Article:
For many years now Grampy has worked with a lovely couple, Mike and Martha Port, and together they came up with a design for a solar box cooker for Port's nonprofit organization. The cookers use Grampy's patented solar films as its solar secret weapon (at least it seems much more interesting and exciting if I put it that way).

So, if you want a little excitement in your life, give solar cooking a try. If you purchase one of their S.O.S. Sport ovens, you also enable the organization to send one (or almost one) to needy folks in different countries that have used up to 98% of their forests for firewood and are suffering from lung and eye diseases caused from inhaling smoke from cooking fires.

Be green and philanthropic! Using a solar cooker taps into a unique side of culinary creativity and provides you with a wonderful sense of satisfaction that we can harness that blazing sun power for good--for ourselves and our neighbors in need.

As for yer vittles, follow this Country Breakfast Casserole recipe, spray the pots to prevent sticking, pour in the fixins, and go from this... this in 3 hours of time you'd rather not heat up the kitchen, or use a bunch of energy that's not free.


Before I started cooking, I wanted to see how hot the oven would get by itself using the reflectors. It got up to 300 degrees. (I'd show ya, but the picture just turned out really blurry. See?)

Here's a non-blurry temp photo, but it was taken after I took off the lid and checked on the goodies.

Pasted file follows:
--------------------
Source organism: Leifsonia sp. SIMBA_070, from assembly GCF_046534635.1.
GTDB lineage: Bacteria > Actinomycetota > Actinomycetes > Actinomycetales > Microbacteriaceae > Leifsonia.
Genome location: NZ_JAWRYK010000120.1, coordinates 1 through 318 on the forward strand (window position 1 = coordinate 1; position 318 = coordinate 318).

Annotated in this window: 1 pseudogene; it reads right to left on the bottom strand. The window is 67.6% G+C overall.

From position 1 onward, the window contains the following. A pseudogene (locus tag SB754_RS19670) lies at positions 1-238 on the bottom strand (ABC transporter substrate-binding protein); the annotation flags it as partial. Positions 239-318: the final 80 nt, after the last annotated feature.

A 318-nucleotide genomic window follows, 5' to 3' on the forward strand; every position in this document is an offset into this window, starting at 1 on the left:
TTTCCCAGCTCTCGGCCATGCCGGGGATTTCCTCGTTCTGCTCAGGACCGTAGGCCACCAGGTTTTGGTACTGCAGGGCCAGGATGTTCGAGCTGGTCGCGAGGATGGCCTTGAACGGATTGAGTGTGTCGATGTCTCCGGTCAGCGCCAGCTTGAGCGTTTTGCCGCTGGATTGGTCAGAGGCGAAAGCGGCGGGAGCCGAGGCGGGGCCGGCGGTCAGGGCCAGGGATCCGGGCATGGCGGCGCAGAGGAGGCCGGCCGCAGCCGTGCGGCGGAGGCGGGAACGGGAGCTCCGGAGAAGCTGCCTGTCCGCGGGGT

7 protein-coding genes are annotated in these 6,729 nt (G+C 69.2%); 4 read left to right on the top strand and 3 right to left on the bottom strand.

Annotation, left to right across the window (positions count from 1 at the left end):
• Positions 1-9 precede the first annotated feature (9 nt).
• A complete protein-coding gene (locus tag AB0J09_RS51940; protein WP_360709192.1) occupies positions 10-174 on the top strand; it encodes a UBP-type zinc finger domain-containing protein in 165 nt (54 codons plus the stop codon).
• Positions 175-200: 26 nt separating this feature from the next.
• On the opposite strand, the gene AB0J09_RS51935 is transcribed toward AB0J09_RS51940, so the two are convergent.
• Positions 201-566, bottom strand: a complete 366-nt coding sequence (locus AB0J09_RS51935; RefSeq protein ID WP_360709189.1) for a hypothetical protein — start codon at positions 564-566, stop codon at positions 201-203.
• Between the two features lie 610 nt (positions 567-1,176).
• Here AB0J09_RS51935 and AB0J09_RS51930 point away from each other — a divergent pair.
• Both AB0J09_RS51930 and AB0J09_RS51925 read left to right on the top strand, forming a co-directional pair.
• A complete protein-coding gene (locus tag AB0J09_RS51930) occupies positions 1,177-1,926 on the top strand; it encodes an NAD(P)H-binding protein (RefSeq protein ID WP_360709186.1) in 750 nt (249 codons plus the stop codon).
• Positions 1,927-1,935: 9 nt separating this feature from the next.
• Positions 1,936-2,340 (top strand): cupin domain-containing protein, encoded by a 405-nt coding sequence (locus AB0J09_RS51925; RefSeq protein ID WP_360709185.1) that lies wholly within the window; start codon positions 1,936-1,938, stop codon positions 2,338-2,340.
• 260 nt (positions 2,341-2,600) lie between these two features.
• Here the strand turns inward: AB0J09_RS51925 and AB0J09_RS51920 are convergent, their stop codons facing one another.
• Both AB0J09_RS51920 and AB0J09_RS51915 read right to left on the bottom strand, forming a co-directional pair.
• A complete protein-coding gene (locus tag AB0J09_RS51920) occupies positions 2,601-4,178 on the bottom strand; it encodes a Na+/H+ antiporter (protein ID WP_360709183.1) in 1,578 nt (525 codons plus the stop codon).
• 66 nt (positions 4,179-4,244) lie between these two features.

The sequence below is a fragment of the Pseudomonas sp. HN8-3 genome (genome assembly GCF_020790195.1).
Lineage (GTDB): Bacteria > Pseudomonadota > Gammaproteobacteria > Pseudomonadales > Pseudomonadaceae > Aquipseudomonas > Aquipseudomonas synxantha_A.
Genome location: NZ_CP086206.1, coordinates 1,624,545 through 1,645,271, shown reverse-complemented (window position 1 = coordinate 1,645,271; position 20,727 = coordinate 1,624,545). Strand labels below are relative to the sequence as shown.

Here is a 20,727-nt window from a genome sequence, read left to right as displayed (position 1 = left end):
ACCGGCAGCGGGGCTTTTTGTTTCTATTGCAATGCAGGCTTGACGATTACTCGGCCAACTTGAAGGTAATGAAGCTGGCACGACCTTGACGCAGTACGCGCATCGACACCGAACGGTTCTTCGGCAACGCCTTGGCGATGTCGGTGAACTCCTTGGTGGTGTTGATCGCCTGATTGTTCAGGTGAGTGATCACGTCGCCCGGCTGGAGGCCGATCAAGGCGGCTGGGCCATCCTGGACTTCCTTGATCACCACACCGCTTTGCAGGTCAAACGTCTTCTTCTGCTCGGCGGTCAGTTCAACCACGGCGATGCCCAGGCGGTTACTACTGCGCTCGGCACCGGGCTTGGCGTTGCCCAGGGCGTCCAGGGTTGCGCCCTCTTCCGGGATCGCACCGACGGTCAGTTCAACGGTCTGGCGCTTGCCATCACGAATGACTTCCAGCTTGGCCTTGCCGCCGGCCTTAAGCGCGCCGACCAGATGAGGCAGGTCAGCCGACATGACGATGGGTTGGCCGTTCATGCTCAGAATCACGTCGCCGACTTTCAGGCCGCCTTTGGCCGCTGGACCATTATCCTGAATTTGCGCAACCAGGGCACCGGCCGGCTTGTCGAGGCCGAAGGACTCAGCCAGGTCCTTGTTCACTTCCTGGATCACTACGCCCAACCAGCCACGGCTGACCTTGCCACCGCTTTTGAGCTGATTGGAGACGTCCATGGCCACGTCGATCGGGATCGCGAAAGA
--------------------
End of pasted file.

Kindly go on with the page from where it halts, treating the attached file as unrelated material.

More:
When I put the mixture with the frozen potatoes into the solar cooker, it got down to 150 degrees, but then crept back up to 250 degrees as the average cooking temp.

I was thrilled with how it turned such a lovely shade of brown on top. Wasn't expecting it.

My taste buds were also thrilled.

As you can see, I'm a member of the C.P.C. (Clean Plate Club, as my Grandpa Hardie used to say).

Wednesday, July 1, 2009

Grandma Doogie's Pork Back Ribs

If you like moist and tender ribs, this method of making ribs is a guarantee for the most luscious ribs you'll ever eat. Watch out though because they may just fall off the bone while you're flippin'em on the grill.

Grandma Doogie makes these wonder ribs without a recipe, so I had to watch carefully and take notes last time we were in Chelan (when my youngest boy rolled their golf cart and broke it in many places). I didn't even like ribs...until I took one bite of these. I think it had something to do with the ones I've had being kind of dry, a little tough, and somewhat fatty (blech!), and also because I realized that tough rib meat doesn't make very good floss. In fact, it really got stuck between my teeth and hurt. I don't like that so much. For THESE ribs, the secret is in the brining. If you've never had brined ribs, maybe you've been like me suffering with too much tough meat stuck between my teeth making me feel like I'm back in junior high sporting braces again.